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Basal Cell Carcinoma

What is a basal cell carcinoma?

A basal cell carcinoma (BCC) is a common type of skin cancer that develops in the head and neck area. It tends to grow gradually. These cancers occur more commonly in fair-skinned people with excessive sun exposure. BCC at an early stage can appear subtle, just like a scaly patch that does not go away or a skin-coloured bump. As it advances, it becomes more prominent and may even bleed or crust and grow into a larger lump.

What causes basal cell carcinoma?

Basal cell carcinoma occurs when one of the cells in the skin’s basal cell layer suffers a mutation in its DNA. Mutated DNA prompts the basal cell to multiply fast and continue its growth when it is supposed to die normally. This results in accumulating abnormal, cancerous cells that eventually develop into a tumour.

Damage to basal cell DNA results from ultraviolet radiation exposure from sunlight or solariums. BCC is most common in people above 40 years of age. But it may also occur in younger people who have had extensive exposure to the sun.

How is BCC treated?

Treatment of BCC is based on the type, size, location and depth of the tumour as well as the patient’s age and general health. The options for treatment are as follows:

Basal Cell Carcinoma

Skin surgery

Most surgical excisions of BCC, including skin grafts, are undertaken in the procedure room at Kew Dermatology. If there is a very large skin cancer, we may refer you to a plastic surgeon for the procedure.

Skin surgery involves numbing the area with local anaesthetic medication. Your surgeon removes the entire lesion along with a small area of normal surrounding skin as a safety margin. The area is then closed using stitches, and the excised tissue is sent to a pathology laboratory to be examined under a microscope.

The stitches may be removed 1–2 weeks after your surgery, and then regular followup skin checks are scheduled to detect skin cancers that may develop further, as early as possible.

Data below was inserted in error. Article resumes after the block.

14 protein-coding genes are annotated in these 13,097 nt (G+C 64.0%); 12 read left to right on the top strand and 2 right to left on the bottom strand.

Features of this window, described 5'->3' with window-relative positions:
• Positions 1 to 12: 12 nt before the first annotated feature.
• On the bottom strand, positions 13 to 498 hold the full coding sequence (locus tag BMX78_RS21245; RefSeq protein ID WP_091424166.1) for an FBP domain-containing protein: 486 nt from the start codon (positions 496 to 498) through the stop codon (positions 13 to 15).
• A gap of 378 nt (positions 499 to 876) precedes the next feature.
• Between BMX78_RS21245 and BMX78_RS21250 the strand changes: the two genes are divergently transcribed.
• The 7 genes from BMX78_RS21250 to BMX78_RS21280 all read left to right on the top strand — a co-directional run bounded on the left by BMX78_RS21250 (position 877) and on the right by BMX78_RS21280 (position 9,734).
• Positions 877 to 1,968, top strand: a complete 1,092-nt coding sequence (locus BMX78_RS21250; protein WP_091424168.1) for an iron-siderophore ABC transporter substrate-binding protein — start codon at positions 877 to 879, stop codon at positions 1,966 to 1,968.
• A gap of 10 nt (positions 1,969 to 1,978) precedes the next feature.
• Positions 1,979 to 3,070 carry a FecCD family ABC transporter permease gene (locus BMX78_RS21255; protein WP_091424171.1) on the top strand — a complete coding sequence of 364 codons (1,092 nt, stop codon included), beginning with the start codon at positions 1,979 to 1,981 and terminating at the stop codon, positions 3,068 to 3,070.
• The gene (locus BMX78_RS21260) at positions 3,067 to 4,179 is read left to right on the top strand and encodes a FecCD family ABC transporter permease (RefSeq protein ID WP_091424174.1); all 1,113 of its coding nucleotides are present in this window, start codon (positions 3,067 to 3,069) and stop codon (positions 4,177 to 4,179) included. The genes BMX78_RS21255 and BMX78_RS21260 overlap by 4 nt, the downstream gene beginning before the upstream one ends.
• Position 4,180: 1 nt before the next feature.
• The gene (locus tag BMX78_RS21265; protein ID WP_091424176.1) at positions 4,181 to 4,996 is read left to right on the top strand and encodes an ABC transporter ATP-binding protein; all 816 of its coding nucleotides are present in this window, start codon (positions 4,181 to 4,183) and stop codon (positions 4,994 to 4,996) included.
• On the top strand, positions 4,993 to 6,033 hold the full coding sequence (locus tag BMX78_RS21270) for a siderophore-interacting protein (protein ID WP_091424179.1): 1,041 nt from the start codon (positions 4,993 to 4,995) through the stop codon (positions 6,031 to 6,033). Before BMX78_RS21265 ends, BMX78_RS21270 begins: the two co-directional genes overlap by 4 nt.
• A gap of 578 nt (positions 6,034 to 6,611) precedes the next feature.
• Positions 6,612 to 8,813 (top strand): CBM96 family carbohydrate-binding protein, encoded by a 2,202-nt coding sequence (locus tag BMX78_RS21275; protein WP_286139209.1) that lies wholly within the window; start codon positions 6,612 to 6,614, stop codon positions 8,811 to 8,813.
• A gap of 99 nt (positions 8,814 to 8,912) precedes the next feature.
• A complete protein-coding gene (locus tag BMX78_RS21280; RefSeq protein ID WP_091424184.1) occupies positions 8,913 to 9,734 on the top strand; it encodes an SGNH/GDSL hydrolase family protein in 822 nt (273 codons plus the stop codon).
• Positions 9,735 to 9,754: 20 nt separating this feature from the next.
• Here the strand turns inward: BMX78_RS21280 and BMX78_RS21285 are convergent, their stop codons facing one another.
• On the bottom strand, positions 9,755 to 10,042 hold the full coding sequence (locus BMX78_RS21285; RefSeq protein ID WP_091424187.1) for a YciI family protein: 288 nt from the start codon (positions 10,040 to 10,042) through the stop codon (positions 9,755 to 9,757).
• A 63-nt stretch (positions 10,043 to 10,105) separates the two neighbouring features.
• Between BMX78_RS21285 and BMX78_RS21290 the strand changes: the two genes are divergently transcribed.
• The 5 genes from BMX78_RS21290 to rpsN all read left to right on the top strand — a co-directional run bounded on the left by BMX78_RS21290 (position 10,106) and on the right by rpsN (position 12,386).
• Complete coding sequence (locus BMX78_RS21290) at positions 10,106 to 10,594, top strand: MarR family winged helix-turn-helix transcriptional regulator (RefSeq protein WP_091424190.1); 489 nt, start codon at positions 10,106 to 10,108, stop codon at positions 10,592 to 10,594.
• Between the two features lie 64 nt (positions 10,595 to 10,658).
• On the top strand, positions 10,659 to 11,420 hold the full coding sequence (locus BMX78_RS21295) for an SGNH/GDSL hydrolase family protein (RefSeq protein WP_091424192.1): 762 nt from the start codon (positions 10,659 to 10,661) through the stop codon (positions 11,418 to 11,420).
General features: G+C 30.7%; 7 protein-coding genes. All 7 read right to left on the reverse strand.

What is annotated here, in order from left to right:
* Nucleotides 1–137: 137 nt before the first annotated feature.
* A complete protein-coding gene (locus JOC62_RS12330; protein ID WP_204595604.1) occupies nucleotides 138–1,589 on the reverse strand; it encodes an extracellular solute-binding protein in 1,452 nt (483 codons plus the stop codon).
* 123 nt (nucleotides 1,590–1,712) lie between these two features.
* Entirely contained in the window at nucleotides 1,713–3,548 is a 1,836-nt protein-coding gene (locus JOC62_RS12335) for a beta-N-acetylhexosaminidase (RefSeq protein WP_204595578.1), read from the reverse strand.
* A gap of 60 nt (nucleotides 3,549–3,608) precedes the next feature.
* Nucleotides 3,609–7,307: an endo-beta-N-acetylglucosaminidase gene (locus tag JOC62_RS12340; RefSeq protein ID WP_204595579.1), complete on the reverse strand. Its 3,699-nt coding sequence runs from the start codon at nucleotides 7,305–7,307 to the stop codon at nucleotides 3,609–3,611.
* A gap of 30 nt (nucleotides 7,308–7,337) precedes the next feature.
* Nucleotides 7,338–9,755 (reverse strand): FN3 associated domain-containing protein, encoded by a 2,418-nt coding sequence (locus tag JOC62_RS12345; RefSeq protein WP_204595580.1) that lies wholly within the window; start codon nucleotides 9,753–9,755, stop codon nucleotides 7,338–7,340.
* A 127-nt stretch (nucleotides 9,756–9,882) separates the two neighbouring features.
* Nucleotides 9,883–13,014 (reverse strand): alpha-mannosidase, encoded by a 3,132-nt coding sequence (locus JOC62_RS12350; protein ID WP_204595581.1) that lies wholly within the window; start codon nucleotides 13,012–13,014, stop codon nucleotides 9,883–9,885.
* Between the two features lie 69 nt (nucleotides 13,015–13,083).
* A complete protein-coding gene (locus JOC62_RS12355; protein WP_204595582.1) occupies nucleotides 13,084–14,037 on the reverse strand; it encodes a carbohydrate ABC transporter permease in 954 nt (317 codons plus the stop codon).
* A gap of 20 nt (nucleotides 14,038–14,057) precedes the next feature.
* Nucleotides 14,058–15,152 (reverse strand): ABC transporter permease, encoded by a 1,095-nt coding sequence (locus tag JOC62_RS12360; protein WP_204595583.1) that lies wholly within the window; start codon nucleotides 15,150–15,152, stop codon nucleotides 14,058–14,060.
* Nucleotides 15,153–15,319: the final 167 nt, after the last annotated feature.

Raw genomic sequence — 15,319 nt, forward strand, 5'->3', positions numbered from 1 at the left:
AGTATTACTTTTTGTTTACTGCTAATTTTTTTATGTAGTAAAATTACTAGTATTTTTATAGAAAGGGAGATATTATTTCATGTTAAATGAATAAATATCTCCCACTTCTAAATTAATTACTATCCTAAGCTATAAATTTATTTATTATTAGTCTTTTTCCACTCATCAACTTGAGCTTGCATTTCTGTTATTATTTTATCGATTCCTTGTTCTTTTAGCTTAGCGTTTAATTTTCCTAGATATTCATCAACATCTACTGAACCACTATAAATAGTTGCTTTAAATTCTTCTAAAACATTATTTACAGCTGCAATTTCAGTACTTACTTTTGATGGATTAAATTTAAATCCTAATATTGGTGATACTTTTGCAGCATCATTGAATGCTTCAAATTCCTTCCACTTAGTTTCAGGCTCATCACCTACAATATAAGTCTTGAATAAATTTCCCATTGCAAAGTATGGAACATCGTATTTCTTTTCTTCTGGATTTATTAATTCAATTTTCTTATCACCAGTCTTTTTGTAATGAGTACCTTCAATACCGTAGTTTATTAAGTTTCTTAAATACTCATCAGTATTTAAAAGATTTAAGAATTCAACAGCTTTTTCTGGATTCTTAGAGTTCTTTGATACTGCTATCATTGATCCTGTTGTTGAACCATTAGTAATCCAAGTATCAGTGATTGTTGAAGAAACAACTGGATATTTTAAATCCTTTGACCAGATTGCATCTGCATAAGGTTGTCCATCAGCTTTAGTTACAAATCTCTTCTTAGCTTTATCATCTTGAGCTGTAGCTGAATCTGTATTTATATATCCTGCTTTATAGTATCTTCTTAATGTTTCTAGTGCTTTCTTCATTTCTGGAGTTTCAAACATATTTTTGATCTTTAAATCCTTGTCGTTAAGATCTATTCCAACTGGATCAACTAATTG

Photodynamic therapy

Photodynamic therapy (PDT) is recommended in patients with small early BCCs or superficial lesions. During this procedure, a topical photosensitizing agent is applied
to the site to be treated, which is then absorbed by the abnormal cells. After the cream
stays there for several hours, it is activated by a special light, which can destroy the
cancerous cells. The treatment claims to selectively destroy only the skin cancer cells
while causing minimal damage to the normal cells. The treatment is repeated after 2
weeks to ensure the highest chance of cure.

PDT can achieve outstanding cosmetic results with a minimal amount of skin scarring. It can only be used as a treatment for low-risk skin cancers. Your dermatologist will guide you through this process and advise the most appropriate treatment for you. You will also be quoted the out-ofpocket costs as Medicare offers no rebate for PDT.

Radiation therapy

This involves the use of X-ray beams directed to the tumour site. This is useful in conditions that are difficult to manage by surgical treatment, in elderly people and in patients with poor general health.

Cryosurgery

In this procedure, the tumour tissue is destroyed through freezing. Total destruction of
cells may require repeated sessions of treatment. It is useful in treating superficial
BCC, patients with bleeding problems and intolerance to anaesthesia medications.

  • curettage and cautery